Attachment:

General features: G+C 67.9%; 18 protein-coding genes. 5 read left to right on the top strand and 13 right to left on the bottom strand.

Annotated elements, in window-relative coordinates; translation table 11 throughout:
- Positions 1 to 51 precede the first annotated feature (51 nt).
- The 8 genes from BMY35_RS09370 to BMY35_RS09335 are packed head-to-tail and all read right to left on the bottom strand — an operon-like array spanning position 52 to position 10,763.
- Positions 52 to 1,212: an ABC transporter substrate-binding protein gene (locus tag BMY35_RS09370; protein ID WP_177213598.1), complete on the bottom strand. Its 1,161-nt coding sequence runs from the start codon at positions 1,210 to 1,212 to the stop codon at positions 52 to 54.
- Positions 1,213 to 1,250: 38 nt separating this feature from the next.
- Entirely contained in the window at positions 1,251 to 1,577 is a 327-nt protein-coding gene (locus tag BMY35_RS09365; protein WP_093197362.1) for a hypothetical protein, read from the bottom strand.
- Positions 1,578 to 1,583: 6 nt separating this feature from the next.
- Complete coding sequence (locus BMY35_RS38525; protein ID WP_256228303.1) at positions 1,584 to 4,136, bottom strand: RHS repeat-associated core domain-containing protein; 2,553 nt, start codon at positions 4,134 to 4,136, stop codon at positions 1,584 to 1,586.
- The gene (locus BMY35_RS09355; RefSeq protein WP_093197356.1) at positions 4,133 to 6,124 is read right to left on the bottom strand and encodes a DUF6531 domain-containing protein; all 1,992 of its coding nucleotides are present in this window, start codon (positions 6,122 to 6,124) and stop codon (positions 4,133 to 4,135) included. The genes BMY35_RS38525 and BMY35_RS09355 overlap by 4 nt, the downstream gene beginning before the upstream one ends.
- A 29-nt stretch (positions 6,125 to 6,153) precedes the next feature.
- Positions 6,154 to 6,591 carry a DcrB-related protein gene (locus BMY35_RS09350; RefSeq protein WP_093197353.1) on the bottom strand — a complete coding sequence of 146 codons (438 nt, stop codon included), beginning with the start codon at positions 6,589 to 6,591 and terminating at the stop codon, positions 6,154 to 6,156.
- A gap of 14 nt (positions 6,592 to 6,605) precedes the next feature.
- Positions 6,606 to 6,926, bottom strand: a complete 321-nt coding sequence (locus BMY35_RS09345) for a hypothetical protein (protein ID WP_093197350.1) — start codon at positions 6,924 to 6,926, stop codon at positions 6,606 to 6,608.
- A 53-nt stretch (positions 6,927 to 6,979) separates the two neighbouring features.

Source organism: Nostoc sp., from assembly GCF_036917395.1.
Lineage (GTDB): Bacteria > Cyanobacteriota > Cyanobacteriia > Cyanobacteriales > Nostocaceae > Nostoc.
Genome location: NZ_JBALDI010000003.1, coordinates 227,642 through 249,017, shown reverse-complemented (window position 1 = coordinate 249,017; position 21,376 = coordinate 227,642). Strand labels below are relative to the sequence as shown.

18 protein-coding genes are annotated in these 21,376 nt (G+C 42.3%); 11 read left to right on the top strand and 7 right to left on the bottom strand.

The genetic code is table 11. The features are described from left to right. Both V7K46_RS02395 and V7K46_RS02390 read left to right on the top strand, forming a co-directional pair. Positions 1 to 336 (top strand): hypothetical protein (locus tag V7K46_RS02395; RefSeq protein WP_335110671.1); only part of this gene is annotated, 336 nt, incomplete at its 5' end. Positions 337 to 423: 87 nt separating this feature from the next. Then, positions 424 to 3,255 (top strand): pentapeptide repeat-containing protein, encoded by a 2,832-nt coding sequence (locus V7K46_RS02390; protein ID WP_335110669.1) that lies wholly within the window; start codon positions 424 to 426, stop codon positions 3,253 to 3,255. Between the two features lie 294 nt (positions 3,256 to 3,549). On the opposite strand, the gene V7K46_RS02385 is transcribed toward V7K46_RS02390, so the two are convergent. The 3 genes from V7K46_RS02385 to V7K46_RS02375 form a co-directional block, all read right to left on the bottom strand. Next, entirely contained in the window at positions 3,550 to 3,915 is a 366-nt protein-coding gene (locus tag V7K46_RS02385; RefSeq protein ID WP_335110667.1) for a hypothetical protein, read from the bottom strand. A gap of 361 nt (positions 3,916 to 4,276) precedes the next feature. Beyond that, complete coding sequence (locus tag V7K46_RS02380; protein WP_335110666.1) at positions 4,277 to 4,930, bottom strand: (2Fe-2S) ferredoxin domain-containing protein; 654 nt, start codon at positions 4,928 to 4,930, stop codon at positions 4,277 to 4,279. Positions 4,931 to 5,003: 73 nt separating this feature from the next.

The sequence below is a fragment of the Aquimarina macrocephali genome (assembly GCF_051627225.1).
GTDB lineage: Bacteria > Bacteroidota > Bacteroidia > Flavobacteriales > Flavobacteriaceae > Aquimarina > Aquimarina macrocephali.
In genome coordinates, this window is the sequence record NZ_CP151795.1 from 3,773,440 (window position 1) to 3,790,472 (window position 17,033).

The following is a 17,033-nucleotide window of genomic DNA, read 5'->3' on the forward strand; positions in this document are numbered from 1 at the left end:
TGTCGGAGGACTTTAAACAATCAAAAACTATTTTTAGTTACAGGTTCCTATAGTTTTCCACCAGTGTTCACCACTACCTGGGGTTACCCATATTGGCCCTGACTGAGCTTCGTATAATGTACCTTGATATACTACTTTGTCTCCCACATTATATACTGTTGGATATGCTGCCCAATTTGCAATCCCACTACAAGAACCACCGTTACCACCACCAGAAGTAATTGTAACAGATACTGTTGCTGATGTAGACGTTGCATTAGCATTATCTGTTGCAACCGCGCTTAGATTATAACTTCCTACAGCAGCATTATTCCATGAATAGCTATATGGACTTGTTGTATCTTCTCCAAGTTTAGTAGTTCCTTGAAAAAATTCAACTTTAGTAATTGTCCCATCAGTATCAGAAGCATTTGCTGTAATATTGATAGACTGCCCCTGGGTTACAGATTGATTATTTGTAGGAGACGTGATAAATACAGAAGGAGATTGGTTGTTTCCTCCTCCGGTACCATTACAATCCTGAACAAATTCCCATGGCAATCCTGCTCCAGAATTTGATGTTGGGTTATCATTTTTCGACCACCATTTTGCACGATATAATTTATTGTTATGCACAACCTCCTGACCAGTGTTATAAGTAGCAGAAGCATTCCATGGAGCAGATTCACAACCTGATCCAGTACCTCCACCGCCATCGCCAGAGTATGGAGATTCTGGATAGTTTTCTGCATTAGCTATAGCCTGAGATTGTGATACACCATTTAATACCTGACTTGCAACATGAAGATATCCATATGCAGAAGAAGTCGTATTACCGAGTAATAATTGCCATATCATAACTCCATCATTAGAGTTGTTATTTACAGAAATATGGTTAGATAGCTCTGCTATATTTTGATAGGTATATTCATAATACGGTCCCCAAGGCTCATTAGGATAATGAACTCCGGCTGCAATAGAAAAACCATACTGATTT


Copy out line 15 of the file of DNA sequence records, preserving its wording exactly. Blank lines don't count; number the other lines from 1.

- A 53-nt stretch (positions 6,927 to 6,979) separates the two neighbouring features.